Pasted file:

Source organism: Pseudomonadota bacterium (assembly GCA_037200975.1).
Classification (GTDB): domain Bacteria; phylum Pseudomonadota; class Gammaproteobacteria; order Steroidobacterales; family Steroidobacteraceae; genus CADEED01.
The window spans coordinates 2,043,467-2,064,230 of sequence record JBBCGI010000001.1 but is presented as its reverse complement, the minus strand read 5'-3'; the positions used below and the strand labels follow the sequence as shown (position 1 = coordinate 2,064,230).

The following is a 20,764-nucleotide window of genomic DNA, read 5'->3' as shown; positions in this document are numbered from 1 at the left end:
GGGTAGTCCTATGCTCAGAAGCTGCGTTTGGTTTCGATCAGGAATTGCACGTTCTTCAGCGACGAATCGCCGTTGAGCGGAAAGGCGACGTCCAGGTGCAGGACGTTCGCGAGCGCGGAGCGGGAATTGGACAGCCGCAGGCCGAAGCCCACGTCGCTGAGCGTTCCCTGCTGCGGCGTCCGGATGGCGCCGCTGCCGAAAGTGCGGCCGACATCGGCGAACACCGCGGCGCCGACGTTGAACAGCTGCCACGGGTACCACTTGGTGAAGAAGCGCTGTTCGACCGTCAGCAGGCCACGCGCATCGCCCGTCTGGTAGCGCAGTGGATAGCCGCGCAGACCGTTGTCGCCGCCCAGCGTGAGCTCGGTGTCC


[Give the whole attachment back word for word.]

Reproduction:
Source organism: Pseudomonadota bacterium (assembly GCA_037200975.1).
Classification (GTDB): domain Bacteria; phylum Pseudomonadota; class Gammaproteobacteria; order Steroidobacterales; family Steroidobacteraceae; genus CADEED01.
The window spans coordinates 2,043,467-2,064,230 of sequence record JBBCGI010000001.1 but is presented as its reverse complement, the minus strand read 5'-3'; the positions used below and the strand labels follow the sequence as shown (position 1 = coordinate 2,064,230).

The following is a 20,764-nucleotide window of genomic DNA, read 5'->3' as shown; positions in this document are numbered from 1 at the left end:
GGGTAGTCCTATGCTCAGAAGCTGCGTTTGGTTTCGATCAGGAATTGCACGTTCTTCAGCGACGAATCGCCGTTGAGCGGAAAGGCGACGTCCAGGTGCAGGACGTTCGCGAGCGCGGAGCGGGAATTGGACAGCCGCAGGCCGAAGCCCACGTCGCTGAGCGTTCCCTGCTGCGGCGTCCGGATGGCGCCGCTGCCGAAAGTGCGGCCGACATCGGCGAACACCGCGGCGCCGACGTTGAACAGCTGCCACGGGTACCACTTGGTGAAGAAGCGCTGTTCGACCGTCAGCAGGCCACGCGCATCGCCCGTCTGGTAGCGCAGTGGATAGCCGCGCAGACCGTTGTCGCCGCCCAGCGTGAGCTCGGTGTCC